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There are male viewers who will enjoyThe Help, but Mississippi native Tate Taylor aims his adaptation squarely at the female readers who made Kathryn Stockett's novel a bestseller. If the multi-character narrative revolves around race relations in the Kennedy-era South, the perspective belongs to the women. Veteran maid Aibileen (Doubt's Viola Davis in an Oscar-worthy performance) provides the heartfelt narration that brackets the story. A widow devastated by the death of her son, she takes pride in the 17 children she has helped to raise, but she's hardly fulfilled. That changes when Skeeter (Easy A's Emma Stone) returns home after college. Unlike her peers, Skeeter wants to work, so she gets a job as a newspaper columnist. But she really longs to write about Jackson's domestics, so she meets with Aibileen in secret--after much cajoling and the promise of anonymity. When Aibileen's smart-mouthed friend Minny (breakout star Octavia Spencer) breaches her uptight employer's protocol, Hilly (Bryce Dallas Howard) gives her the boot, and she ends up in the employ of local outcast Celia (Jessica Chastain, hilarious and heartbreaking), who can't catch a break due to her dirt-poor origins. After the murder of Medgar Evers, even more maids, Minny among them, bring their stories to Skeeter, leading to a book that scandalizes the town--in a good way. Not sinceSteel Magnoliashas Hollywood produced a Southern woman's picture more likely to produce buckets of tears (and almost as many laughs).--Kathleen C. Fennessy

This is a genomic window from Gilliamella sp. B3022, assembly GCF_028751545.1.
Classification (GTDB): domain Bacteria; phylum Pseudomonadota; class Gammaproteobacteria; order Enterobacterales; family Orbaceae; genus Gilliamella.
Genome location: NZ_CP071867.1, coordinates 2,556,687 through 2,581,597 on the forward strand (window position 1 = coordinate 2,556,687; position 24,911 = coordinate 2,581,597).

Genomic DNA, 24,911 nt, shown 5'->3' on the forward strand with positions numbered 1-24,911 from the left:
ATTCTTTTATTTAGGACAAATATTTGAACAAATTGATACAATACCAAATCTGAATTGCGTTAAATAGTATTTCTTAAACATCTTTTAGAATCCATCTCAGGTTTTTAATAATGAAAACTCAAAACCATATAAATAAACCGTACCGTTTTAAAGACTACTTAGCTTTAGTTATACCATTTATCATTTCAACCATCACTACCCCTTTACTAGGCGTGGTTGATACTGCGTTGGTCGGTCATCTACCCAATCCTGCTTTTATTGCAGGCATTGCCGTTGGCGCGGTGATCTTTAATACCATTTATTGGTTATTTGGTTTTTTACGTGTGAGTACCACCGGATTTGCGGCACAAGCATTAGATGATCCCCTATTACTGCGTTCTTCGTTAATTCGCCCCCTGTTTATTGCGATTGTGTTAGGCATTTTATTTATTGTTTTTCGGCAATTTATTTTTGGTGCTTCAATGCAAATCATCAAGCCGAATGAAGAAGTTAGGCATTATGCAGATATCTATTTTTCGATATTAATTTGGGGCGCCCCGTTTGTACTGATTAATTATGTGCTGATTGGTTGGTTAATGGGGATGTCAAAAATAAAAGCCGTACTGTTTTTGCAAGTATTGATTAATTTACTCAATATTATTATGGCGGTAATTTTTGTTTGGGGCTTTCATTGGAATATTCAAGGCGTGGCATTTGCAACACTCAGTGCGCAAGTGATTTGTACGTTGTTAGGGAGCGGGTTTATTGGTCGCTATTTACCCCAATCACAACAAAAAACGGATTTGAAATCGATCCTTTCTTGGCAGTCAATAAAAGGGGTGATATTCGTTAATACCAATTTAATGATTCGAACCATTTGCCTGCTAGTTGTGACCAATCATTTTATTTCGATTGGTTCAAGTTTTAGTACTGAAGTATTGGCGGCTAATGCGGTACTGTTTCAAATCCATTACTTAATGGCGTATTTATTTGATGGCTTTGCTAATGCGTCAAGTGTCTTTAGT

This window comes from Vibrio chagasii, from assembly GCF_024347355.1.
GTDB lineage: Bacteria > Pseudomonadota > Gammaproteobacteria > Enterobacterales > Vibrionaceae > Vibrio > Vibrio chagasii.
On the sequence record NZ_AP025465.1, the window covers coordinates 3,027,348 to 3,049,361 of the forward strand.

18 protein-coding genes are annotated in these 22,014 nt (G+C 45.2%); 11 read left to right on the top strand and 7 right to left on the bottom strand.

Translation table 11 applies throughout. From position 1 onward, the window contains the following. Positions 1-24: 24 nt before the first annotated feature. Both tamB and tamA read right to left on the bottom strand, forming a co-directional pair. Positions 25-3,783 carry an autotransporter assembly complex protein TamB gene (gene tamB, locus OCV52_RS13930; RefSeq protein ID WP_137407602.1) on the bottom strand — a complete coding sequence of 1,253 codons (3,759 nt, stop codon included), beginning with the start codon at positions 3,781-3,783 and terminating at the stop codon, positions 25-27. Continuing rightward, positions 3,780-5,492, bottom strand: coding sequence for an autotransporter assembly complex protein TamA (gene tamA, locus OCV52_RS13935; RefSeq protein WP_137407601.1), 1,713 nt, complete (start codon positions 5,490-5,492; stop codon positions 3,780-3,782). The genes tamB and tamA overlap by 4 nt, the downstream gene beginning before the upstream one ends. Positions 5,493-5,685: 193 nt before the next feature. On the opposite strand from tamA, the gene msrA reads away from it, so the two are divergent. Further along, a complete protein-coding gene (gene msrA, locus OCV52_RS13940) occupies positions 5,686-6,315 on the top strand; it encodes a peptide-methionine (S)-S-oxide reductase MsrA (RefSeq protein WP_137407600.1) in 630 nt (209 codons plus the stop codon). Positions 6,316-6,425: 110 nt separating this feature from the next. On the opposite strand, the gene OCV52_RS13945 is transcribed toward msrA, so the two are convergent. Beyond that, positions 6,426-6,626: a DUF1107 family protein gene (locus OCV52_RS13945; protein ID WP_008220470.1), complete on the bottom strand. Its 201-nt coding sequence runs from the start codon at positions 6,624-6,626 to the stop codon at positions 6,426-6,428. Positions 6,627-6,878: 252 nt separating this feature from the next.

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CastBryce Dallas Howard, Emma Stone
DirectorTate Taylor
DVD Release Date:  December 6, 2011
Runtime:  137 minutes
Studio:  Walt Disney Studios
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review by . August 31, 2011
posted in Movie Hype
Despite some heart-tugging/over-the-top stereotypes to which some may object as disrespectful to the Civil Rights theme, director Tate Taylor of "The Help," based on the novel by Kathryn Stockett (The Help (Movie Tie-In)), creates a faithful rendition of the story's tone--depicting the sometimes uneasy coalition between the white and black communities of Jackson, Mississippi in the early 60s as epitomized by the voices of three distinct personalities: Skeeter, a young white graduate from Ole Miss …
The Help (2011)
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